Yang sat with his feet up on the bench, pressed against the wall, so that he could have the best vantage point of the rest of the bar while still contorting himself in the strange way he always did. He didn’t look at Reuenthal and Mittermeyer who were sitting next to each other. The heat of Mittermeyer’s thigh pressed on Reuenthal’s own, and he had his arm draped across the back of the booth, enough that his fingers could trail across Mittermeyer’s shoulders, catching in his hair. It was a dangerous thing to do, but it was the one thing that kept him in the booth, instead of getting annoyed at the sounds of the few other patrons in the bar and leaving. Maybe that wasn’t true, but Reuenthal told himself that it was, and allowed himself to continue touching Mittermeyer.
Mittermeyer, for his part, didn’t stop him.
They talked about nothing for a long time: the usual discussions about classes and classmates that could be counted on to fill up any length of time, and they were soon drunk. Reuenthal, who had already been buzzed before they arrived, was more drunk than Yang and Mittermeyer, but that wasn’t saying much. The alcohol had done enough to divert his thoughts from the unpleasantness of his own life, but they came crashing back full bore when Mittermeyer, voice pleasant and not intending any harm, said, “Say, Reuenthal, why don’t you like birthdays? This is fun, isn’t it?” He was leaning against Reuenthal’s shoulder.
Reuenthal tried not to let the question get to him, so he answered with the least amount of vitriol he could muster. “Nothing good has ever happened on my birthday, and tomorrow I am going to wake up with a headache.” It was a statement of facts.
“Drink some water when you get back,” Yang mumbled, looking out across the bar.
“I think something good happened on your birthday,” Mittermeyer said.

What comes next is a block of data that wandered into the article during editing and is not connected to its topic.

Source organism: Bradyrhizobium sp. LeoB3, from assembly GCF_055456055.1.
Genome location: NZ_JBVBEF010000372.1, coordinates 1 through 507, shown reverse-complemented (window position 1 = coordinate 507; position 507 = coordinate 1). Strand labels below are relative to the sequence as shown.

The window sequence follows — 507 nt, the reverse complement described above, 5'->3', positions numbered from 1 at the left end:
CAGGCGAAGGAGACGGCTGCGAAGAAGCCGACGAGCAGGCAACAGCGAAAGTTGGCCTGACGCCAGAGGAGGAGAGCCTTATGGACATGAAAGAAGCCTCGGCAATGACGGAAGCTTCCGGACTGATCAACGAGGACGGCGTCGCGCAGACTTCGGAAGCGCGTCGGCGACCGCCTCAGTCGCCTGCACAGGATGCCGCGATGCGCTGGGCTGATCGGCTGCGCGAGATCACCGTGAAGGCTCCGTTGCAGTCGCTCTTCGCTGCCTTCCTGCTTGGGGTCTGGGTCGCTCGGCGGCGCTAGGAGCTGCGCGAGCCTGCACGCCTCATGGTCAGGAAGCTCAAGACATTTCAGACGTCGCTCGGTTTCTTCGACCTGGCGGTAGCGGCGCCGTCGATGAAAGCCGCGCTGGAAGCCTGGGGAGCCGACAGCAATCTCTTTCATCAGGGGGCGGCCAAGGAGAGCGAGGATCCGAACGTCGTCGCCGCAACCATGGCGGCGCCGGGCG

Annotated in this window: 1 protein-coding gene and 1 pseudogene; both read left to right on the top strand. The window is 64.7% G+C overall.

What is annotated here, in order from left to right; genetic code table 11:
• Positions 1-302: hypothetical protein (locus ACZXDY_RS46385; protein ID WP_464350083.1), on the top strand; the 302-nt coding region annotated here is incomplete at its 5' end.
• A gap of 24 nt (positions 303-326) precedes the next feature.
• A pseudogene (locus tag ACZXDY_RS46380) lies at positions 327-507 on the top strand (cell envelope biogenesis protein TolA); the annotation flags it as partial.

Reuenthal looked down at him. “What?”
“You were born.” Mittermeyer smiled.
There was a moment of painful silence as the words clicked through Reuenthal’s brain, and then he made a derisive noise, unable to contain it after thinking about it. “That is objectively the worst thing that could have happened.”
Mittermeyer sat up straight. “Don’t say things like that.”
“Because it’s not true.”
Yang glanced back at Reuenthal, and, attempting to fix the mood, said, “Stop fishing for compliments.”
“That’s the last thing that I’m doing.”
“Then what are you doing?” Mittermeyer asked, sharp voice cutting through his own drunkenness.
“Stating the facts,” Reuenthal said. He looked out across the bar, letting silence fall on the conversation.
After a moment, Mittermeyer said, “You and I have a different idea of what a fact is.” But he leaned back on the bench, enough to allow Reuenthal to stroke his hair.
They sat in silence for about half a minute. He had ruined something of the mood, and he had concerned Mittermeyer. Neither of those had been his intention. He had just let himself get out of control.
At the same time, he wanted Mittermeyer to understand him.